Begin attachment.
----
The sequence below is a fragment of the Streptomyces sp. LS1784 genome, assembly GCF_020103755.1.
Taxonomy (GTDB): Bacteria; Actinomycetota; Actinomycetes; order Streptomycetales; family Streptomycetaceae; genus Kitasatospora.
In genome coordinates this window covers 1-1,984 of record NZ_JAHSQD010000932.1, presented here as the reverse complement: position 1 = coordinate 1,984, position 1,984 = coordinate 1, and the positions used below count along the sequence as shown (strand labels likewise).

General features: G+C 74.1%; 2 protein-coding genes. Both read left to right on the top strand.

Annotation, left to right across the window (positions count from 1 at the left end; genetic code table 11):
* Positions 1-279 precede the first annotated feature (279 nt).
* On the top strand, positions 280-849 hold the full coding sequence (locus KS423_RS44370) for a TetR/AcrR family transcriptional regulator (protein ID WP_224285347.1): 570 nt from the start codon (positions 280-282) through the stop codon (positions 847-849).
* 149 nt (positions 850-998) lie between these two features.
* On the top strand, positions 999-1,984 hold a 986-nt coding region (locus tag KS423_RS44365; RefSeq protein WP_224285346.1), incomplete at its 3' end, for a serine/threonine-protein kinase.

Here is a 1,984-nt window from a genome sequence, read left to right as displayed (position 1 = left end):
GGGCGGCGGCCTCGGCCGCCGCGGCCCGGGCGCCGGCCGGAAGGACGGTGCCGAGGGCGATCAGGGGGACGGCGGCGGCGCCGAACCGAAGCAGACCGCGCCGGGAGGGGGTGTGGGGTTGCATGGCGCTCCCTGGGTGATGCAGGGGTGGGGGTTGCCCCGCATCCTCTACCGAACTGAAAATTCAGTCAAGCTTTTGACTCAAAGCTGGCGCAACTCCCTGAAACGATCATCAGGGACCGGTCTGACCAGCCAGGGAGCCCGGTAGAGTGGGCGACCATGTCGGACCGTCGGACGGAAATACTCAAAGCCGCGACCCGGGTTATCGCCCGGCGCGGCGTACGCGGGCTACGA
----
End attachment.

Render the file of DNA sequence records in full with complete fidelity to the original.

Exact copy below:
The sequence below is a fragment of the Streptomyces sp. LS1784 genome, assembly GCF_020103755.1.
Taxonomy (GTDB): Bacteria; Actinomycetota; Actinomycetes; order Streptomycetales; family Streptomycetaceae; genus Kitasatospora.
In genome coordinates this window covers 1-1,984 of record NZ_JAHSQD010000932.1, presented here as the reverse complement: position 1 = coordinate 1,984, position 1,984 = coordinate 1, and the positions used below count along the sequence as shown (strand labels likewise).

General features: G+C 74.1%; 2 protein-coding genes. Both read left to right on the top strand.

Annotation, left to right across the window (positions count from 1 at the left end; genetic code table 11):
* Positions 1-279 precede the first annotated feature (279 nt).
* On the top strand, positions 280-849 hold the full coding sequence (locus KS423_RS44370) for a TetR/AcrR family transcriptional regulator (protein ID WP_224285347.1): 570 nt from the start codon (positions 280-282) through the stop codon (positions 847-849).
* 149 nt (positions 850-998) lie between these two features.
* On the top strand, positions 999-1,984 hold a 986-nt coding region (locus tag KS423_RS44365; RefSeq protein WP_224285346.1), incomplete at its 3' end, for a serine/threonine-protein kinase.

Here is a 1,984-nt window from a genome sequence, read left to right as displayed (position 1 = left end):
GGGCGGCGGCCTCGGCCGCCGCGGCCCGGGCGCCGGCCGGAAGGACGGTGCCGAGGGCGATCAGGGGGACGGCGGCGGCGCCGAACCGAAGCAGACCGCGCCGGGAGGGGGTGTGGGGTTGCATGGCGCTCCCTGGGTGATGCAGGGGTGGGGGTTGCCCCGCATCCTCTACCGAACTGAAAATTCAGTCAAGCTTTTGACTCAAAGCTGGCGCAACTCCCTGAAACGATCATCAGGGACCGGTCTGACCAGCCAGGGAGCCCGGTAGAGTGGGCGACCATGTCGGACCGTCGGACGGAAATACTCAAAGCCGCGACCCGGGTTATCGCCCGGCGCGGCGTACGCGGGCTACGA